Make sure you’re providing accurate payback numbers — or you risk sullying the entire industry
By Jeff Spies, SPW Contributor
The term “solar black eye” is well known to industry veterans. It refers to a time in the mid-1980s when solar was considered a bad word by most homeowners. Overly attractive solar water heating incentives caused a rapid boom in installations, and hoping to cash in on the gold rush, large numbers of unqualified contractors jumped into the solar installation field. Many systems were incorrectly designed and installed, resulting in complaints of poor performance and roof leaks after a few short years of service. The promise of solar failed to fully deliver, and the industry languished.
Over the next 30 years, the industry evolved and matured. Solar PV systems, in their infancy in the 1980s, became the dominant solar technology as module efficiencies increased, quality improved and prices dropped. Now public opinion has swung again in favor of solar with 90% of Americans in support of the industry. While I am pleased to see this change, I feel compelled to caution my colleagues to avoid tarnishing this newfound public goodwill with unrealistic promises on financial payback.
I regularly see solar proposals promising financial payback times that are 20 to 40% shorter than realistic calculations suggest. Promising 5 to 7-year payback may make it easier to sell systems in the short run, but when solar customers learn actual payback is 3 to 4 years longer than promised, they could feel misled and develop a negative opinion of their solar provider — and thereby damage the entire industry’s reputation.
Calculating Realistic Solar Payback
The factors that most influence payback projections are installation price, incentives, system kWh production, average value of electricity and electric-rate inflation.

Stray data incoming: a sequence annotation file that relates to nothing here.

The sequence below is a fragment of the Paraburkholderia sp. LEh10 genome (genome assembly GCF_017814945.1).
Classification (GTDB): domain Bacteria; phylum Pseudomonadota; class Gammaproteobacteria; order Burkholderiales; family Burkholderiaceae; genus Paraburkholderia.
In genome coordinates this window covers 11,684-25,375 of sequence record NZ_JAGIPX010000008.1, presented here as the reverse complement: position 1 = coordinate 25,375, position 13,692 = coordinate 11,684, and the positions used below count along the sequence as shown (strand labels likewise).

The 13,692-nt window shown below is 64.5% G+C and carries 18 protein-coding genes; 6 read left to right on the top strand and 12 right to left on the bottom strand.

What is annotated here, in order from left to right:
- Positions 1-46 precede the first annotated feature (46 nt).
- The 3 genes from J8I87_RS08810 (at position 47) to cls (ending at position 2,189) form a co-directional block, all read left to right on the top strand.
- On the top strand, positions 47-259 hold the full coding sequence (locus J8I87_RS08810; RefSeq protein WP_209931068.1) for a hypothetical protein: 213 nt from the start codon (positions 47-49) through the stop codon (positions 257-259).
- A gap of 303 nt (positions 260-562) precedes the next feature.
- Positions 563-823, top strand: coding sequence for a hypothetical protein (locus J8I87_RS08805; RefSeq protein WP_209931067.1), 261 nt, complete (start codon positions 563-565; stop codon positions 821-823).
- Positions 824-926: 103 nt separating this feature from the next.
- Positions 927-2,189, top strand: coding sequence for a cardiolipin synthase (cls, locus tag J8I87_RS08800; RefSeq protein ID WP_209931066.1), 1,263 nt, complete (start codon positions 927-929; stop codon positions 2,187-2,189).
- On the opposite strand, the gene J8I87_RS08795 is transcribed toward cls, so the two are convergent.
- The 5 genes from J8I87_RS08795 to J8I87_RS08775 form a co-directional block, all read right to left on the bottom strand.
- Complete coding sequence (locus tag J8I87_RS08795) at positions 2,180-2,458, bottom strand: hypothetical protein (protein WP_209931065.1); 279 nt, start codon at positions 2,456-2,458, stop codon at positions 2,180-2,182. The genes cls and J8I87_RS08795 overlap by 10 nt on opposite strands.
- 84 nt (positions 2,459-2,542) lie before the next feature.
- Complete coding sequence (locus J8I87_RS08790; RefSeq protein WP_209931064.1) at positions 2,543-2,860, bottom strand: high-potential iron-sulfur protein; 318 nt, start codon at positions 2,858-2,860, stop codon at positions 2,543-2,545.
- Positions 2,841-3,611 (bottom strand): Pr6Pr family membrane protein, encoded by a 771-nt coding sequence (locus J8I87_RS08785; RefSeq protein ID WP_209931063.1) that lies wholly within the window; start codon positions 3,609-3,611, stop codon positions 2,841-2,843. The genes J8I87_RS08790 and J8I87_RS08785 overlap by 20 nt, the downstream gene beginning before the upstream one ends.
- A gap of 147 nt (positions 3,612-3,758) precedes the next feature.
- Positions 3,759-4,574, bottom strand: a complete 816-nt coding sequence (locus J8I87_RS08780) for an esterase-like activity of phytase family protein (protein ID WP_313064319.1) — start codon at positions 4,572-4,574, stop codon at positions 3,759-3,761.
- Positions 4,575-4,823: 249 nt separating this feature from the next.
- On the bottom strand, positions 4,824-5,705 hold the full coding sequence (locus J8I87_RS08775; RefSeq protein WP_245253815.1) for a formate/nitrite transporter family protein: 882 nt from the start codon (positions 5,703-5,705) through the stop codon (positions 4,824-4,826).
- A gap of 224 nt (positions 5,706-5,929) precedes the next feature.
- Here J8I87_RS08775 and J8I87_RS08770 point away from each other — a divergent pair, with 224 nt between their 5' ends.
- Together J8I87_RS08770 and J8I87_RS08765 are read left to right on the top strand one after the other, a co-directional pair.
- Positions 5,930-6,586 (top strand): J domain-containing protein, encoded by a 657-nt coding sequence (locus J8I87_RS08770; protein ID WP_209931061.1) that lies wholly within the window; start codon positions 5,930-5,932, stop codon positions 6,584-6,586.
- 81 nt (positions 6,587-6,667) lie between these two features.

Installation Price. System installation price continues to decline throughout the United States. At the time of this publication, residential solar systems are selling for between $3.50 to $4.00/watt in the Phoenix area, and prices in California range between $4.00 to $5.00/watt. Prices are often higher in the less active solar markets.
Incentives, Rebates And Tax Credits. Many utility rebates have disappeared, but they still exist in some areas. A number of states offer tax credits for solar installation, and a 30% Federal Investment Tax Credit (ITC) is available through 2016. If you base the Federal ITC on the net price (after subtracting local, utility, and state incentives), you will likely minimize IRS audit risk.
System kWh Production. Using data collected from actual PV systems throughout the Phoenix area, electric utilities estimate the average PV system will produce 1,600 to 1,700 kWh for every 1,000 watts of DC array size. While some systems may produce more kWh’s in their first year, system efficiency declines with age, and a lower number should be used in payback projections to properly represent the 20-year average. If you produce 1,750 kWh/kW in the first year, a lower value of 1,600 to 1,700 kWh/kW would probably be a better estimate to use for the average production over the first 20 years. In Los Angeles and San Francisco, expect about 1,350 to 1,500 kWh/kw. In Portland and Seattle, the output would be around 1,000 to 1,100 kWh/kW.
Average Price Per Kilowatt-Hour For Grid Power. This can be challenging to calculate in areas with time-of-use, tiered or demand-charge rates. Fortunately, the largest utilities in Arizona provide good estimates on average price per kWh. Depending on the homeowner’s electrical usage habits, the average price varies between 10 to 15 cents per kWh in Arizona.